85. Kurt Willmann, "Vom Wesen des deutschen Bauerntums" Demeter, August 1939, 147.

86. See Erhard Bartsch, "Betriebs-Autarkie" Demeter, March 1933, 41-45; Bartsch, Die biologisch-dynamische Wirtschaftsweise: Oberwindung des Materialismus in Landwirtschaft und Gartenbau (Dresden 1934); Bartsch, "Was ist biologisch-dynamische Wirtschaftsweise'" Natur und Kultur, April 1938, 117-18; Herman Polzer, "Reichstagung fur biologisch-dynamische Wirtschaftsweise" Leib und Leben, January 1936, 18-19. On the growth of the Reich League for Biodynamic Agriculture see the November 1939 audit of the organization, BA R58/6197/1: 40-43; on the degree of Nazi support for the group see the "Geschaftsbericht 1935/36 des Reichsverbandes fur biologisch-dynamische Wirtschaftsweise" and the "Geschaftsbericht 1939/40" BA R58/6197/1: 107-09 and 141-43, as well as the report "Tagung des Reichsverbandes" in Demeter, December 1935, 205-06.

87. Cf. Oskar Kruger, "Neue Wege des Landbaues" Volkischer Beobachter, August 28, 1940, 7, a lengthy and glowing portrait of biodynamics, particularly Bartsch's estate; Wolfgang Clauss, "Lebensgesetzliche Landbauweise: Eindrucke von einer Besichtigung des Erbhofes Marienhohe bei Bad Saarow" Nationalsozialistische Landpost, July 26, 1940, 3-4; Edmund Sala, "Die Natur als Erzieher" Die Grune Post, November 24, 1940, 6, another fulsome article on biodynamics, pointing especially to the compatibility of organic agriculture with "our National Socialist plans"; and Kathe Wietfeld, "Volkskraft und Volksgesundheit" Gesundes Leben, March 1940, 60, which praises the Reich League for Biodynamic Agriculture, Demeter, and Weleda as contributors to the people's health.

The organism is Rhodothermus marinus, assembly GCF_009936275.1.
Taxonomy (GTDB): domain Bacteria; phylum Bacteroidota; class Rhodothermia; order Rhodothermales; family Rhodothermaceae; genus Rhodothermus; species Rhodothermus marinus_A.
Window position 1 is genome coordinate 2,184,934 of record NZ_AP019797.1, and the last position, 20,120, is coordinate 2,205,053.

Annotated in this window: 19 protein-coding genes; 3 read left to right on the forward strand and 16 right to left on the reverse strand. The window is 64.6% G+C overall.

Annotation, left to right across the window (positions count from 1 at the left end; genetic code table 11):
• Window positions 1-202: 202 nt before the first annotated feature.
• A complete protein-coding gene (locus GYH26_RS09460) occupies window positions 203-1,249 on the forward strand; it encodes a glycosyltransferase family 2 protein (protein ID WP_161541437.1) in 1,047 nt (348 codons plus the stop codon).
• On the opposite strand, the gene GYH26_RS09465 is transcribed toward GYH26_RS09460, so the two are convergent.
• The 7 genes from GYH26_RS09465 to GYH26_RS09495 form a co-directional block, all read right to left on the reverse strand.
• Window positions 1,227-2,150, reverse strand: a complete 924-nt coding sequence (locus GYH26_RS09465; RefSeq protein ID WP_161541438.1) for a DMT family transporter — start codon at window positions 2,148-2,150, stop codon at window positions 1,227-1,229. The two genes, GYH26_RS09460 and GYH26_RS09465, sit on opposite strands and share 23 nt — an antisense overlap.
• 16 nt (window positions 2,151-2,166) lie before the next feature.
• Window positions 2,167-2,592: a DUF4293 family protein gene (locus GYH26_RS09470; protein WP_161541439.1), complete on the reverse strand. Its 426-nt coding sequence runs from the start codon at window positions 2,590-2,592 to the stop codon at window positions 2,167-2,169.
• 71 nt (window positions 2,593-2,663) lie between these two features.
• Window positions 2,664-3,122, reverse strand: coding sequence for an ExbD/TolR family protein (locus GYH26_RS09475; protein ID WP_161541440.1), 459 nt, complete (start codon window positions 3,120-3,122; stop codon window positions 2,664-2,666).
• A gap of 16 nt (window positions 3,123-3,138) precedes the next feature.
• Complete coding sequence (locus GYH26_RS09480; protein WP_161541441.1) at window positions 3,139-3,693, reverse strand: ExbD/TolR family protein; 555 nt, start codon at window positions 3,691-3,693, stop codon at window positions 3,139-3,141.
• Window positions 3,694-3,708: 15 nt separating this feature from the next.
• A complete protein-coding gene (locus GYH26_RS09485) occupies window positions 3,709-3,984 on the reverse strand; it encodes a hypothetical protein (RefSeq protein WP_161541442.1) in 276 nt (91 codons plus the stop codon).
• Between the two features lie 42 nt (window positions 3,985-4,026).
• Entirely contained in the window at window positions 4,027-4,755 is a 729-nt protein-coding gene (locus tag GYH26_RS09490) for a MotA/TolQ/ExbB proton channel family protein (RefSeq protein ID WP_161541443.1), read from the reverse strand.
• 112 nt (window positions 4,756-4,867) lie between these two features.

88. Franz Zeno Diemer to Hermann Reischle, July 5, 1941, BAK N1094/ II/1. Diemer was a Luftwaffe officer and Nazi party official and an avid proponent of biodynamics.